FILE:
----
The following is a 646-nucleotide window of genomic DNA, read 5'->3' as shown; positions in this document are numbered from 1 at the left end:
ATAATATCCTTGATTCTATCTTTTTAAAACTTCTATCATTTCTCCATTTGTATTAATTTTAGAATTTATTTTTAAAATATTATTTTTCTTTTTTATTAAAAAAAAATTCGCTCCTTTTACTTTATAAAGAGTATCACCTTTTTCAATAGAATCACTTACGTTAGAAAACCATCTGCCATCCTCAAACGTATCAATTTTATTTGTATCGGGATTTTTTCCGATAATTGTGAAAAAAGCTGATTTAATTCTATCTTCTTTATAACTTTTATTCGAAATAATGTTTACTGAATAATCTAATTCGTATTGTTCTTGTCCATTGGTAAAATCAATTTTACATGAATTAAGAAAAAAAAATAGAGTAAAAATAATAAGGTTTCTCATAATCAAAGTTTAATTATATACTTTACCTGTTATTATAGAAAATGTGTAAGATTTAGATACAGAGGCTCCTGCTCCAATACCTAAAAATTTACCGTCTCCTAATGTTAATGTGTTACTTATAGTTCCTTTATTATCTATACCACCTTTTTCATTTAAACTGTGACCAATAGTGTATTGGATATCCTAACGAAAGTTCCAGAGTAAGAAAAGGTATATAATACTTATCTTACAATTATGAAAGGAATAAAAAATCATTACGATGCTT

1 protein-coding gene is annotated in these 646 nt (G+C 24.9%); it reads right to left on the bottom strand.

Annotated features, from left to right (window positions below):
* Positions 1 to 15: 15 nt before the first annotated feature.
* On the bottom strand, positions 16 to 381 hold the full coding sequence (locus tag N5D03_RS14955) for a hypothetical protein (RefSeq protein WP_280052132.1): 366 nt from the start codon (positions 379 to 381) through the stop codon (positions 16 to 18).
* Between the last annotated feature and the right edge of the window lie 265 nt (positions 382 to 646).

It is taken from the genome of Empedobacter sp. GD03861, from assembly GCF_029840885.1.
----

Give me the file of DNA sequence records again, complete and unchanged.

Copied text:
The following is a 646-nucleotide window of genomic DNA, read 5'->3' as shown; positions in this document are numbered from 1 at the left end:
ATAATATCCTTGATTCTATCTTTTTAAAACTTCTATCATTTCTCCATTTGTATTAATTTTAGAATTTATTTTTAAAATATTATTTTTCTTTTTTATTAAAAAAAAATTCGCTCCTTTTACTTTATAAAGAGTATCACCTTTTTCAATAGAATCACTTACGTTAGAAAACCATCTGCCATCCTCAAACGTATCAATTTTATTTGTATCGGGATTTTTTCCGATAATTGTGAAAAAAGCTGATTTAATTCTATCTTCTTTATAACTTTTATTCGAAATAATGTTTACTGAATAATCTAATTCGTATTGTTCTTGTCCATTGGTAAAATCAATTTTACATGAATTAAGAAAAAAAAATAGAGTAAAAATAATAAGGTTTCTCATAATCAAAGTTTAATTATATACTTTACCTGTTATTATAGAAAATGTGTAAGATTTAGATACAGAGGCTCCTGCTCCAATACCTAAAAATTTACCGTCTCCTAATGTTAATGTGTTACTTATAGTTCCTTTATTATCTATACCACCTTTTTCATTTAAACTGTGACCAATAGTGTATTGGATATCCTAACGAAAGTTCCAGAGTAAGAAAAGGTATATAATACTTATCTTACAATTATGAAAGGAATAAAAAATCATTACGATGCTT

1 protein-coding gene is annotated in these 646 nt (G+C 24.9%); it reads right to left on the bottom strand.

Annotated features, from left to right (window positions below):
* Positions 1 to 15: 15 nt before the first annotated feature.
* On the bottom strand, positions 16 to 381 hold the full coding sequence (locus tag N5D03_RS14955) for a hypothetical protein (RefSeq protein WP_280052132.1): 366 nt from the start codon (positions 379 to 381) through the stop codon (positions 16 to 18).
* Between the last annotated feature and the right edge of the window lie 265 nt (positions 382 to 646).

It is taken from the genome of Empedobacter sp. GD03861, from assembly GCF_029840885.1.